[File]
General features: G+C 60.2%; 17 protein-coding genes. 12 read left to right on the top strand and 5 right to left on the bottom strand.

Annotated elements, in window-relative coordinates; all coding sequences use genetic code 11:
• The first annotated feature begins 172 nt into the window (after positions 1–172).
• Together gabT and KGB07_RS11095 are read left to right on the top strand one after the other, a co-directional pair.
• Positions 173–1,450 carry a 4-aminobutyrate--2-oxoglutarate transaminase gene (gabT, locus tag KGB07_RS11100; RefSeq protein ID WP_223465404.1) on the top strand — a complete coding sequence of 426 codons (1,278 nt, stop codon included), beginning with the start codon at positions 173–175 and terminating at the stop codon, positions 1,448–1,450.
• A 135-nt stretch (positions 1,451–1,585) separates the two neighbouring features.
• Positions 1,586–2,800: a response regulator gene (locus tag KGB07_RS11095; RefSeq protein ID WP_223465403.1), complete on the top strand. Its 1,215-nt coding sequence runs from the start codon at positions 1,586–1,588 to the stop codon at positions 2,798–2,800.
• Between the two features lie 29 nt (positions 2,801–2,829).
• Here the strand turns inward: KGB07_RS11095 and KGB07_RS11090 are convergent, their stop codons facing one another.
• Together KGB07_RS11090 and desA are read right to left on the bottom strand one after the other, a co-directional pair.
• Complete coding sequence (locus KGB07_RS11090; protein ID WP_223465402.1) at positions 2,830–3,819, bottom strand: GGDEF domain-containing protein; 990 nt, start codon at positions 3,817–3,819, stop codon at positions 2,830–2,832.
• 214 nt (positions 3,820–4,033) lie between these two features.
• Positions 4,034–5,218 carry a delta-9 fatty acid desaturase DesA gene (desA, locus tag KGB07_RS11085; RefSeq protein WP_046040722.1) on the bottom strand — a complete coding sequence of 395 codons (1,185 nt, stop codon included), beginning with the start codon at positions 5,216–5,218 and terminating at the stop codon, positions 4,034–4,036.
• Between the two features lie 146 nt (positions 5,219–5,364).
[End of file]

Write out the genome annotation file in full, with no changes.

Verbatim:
General features: G+C 60.2%; 17 protein-coding genes. 12 read left to right on the top strand and 5 right to left on the bottom strand.

Annotated elements, in window-relative coordinates; all coding sequences use genetic code 11:
• The first annotated feature begins 172 nt into the window (after positions 1–172).
• Together gabT and KGB07_RS11095 are read left to right on the top strand one after the other, a co-directional pair.
• Positions 173–1,450 carry a 4-aminobutyrate--2-oxoglutarate transaminase gene (gabT, locus tag KGB07_RS11100; RefSeq protein ID WP_223465404.1) on the top strand — a complete coding sequence of 426 codons (1,278 nt, stop codon included), beginning with the start codon at positions 173–175 and terminating at the stop codon, positions 1,448–1,450.
• A 135-nt stretch (positions 1,451–1,585) separates the two neighbouring features.
• Positions 1,586–2,800: a response regulator gene (locus tag KGB07_RS11095; RefSeq protein ID WP_223465403.1), complete on the top strand. Its 1,215-nt coding sequence runs from the start codon at positions 1,586–1,588 to the stop codon at positions 2,798–2,800.
• Between the two features lie 29 nt (positions 2,801–2,829).
• Here the strand turns inward: KGB07_RS11095 and KGB07_RS11090 are convergent, their stop codons facing one another.
• Together KGB07_RS11090 and desA are read right to left on the bottom strand one after the other, a co-directional pair.
• Complete coding sequence (locus KGB07_RS11090; protein ID WP_223465402.1) at positions 2,830–3,819, bottom strand: GGDEF domain-containing protein; 990 nt, start codon at positions 3,817–3,819, stop codon at positions 2,830–2,832.
• 214 nt (positions 3,820–4,033) lie between these two features.
• Positions 4,034–5,218 carry a delta-9 fatty acid desaturase DesA gene (desA, locus tag KGB07_RS11085; RefSeq protein WP_046040722.1) on the bottom strand — a complete coding sequence of 395 codons (1,185 nt, stop codon included), beginning with the start codon at positions 5,216–5,218 and terminating at the stop codon, positions 4,034–4,036.
• Between the two features lie 146 nt (positions 5,219–5,364).